CT: I think music has a proven positive effect on people along with many psychological and physiological benefits although I wouldn’t term it as a treatment. It’s more of a way to cope with the different emotions a person goes through each day and with every moment of joy comes a bit of “healing” in a sense, so “using” music to lift mood, is kinda like using a drug. Music can be therapeutic but might be self defeating if given too high of expectations. I’m also not entirely certain there is a certain type of music that is conducive to therapy.. I mean I love some New Age-y stuff, especially from the blogs Crystal Vibrations and Theospohical Society, but I find them a bit tongue in cheek, but with incredible musicianship and imagination. Maybe the escapism of certain music in therapeutic to me? At one point I lived in a house full of psychologists and music was a central part of our lives. According to my music loving friend Kevin, “it checks out!”.
SS: I agree with what you are saying. I mean aside from actual ‘Music Therapy’, I don’t see the use of music as a legitimate treatment per se. I should probably state that for the record as well, music is not to be used in place of medical help. haha. It is however powerful in the ways that it affects our moods, and can alter our states. I have always been interested in the notion of music being like a drug. It can be a great escape.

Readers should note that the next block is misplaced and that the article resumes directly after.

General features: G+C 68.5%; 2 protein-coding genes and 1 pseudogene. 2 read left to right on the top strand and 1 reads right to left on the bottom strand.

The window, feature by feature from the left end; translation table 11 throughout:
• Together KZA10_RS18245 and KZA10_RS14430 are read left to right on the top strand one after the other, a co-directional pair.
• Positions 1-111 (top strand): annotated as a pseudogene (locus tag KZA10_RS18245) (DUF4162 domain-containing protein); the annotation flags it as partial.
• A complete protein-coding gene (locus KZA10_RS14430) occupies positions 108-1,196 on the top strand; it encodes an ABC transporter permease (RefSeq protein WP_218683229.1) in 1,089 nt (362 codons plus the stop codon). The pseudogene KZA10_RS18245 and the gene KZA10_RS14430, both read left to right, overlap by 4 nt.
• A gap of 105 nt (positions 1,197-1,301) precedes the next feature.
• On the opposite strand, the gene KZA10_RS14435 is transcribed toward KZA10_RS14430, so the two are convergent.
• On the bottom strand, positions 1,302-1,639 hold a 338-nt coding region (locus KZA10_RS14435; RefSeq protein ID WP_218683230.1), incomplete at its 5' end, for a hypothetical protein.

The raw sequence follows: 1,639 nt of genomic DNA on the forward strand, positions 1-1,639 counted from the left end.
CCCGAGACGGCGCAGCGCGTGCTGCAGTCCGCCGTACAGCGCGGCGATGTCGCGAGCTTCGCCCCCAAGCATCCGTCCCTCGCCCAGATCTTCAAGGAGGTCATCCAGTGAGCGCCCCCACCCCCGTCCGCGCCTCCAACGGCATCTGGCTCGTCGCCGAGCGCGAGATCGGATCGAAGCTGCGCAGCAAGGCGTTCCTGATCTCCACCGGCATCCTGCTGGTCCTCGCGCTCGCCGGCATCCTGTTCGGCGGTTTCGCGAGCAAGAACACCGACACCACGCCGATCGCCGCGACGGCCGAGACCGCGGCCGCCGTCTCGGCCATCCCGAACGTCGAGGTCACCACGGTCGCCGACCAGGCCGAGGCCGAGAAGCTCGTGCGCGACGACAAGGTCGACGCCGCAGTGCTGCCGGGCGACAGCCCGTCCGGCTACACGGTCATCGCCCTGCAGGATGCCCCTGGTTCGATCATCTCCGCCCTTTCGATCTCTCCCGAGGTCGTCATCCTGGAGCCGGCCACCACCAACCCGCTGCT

So, what is upcoming for CT?
CT: We have a few upcoming tapes in mind and a new batch in its formation. We also want to delve into vinyl again and have a release planned w/ Jonas Reinhardt in December.
SS: Looking forward to it! I’d like to wrap things up with a few Sanity Soap specific questions. Feel free to be as vague or specific as you feel comfortable with. What does mental health mean to you? In what ways do you “take time to clean your mind”? i.e. your self care strategies.
CT: I spend a lot of my time thinking about my mental health. It’s so hard to know ourselves and do what is right when at times we feel waves of sickness and confusion. Sometimes I drink water, sometimes I go for a run, or go for a bike ride in the hillsides.. I try to go wherever my mind can take me at a moments notice. Once I find myself someplace back in reality, everything makes a bit more sense and I can, for the time, live in an ever expanding present. It can also be a good idea to spoil yourself once (well twice) every day, but not in any consistent form or manner. It’s best to just let these things happen.
SS: Wonderfully put! Thanks so much for sharing your thoughts with Sanity Soap
Check out Constellation Tatsu at the following links:
~~ Collages by Steven Ramsey ~~
“My music is designed to create and enhance deep meditative or altered states.” ~ JD Emmanuel
Thank you JD, for your medicinal music and it’s magic healing abilities.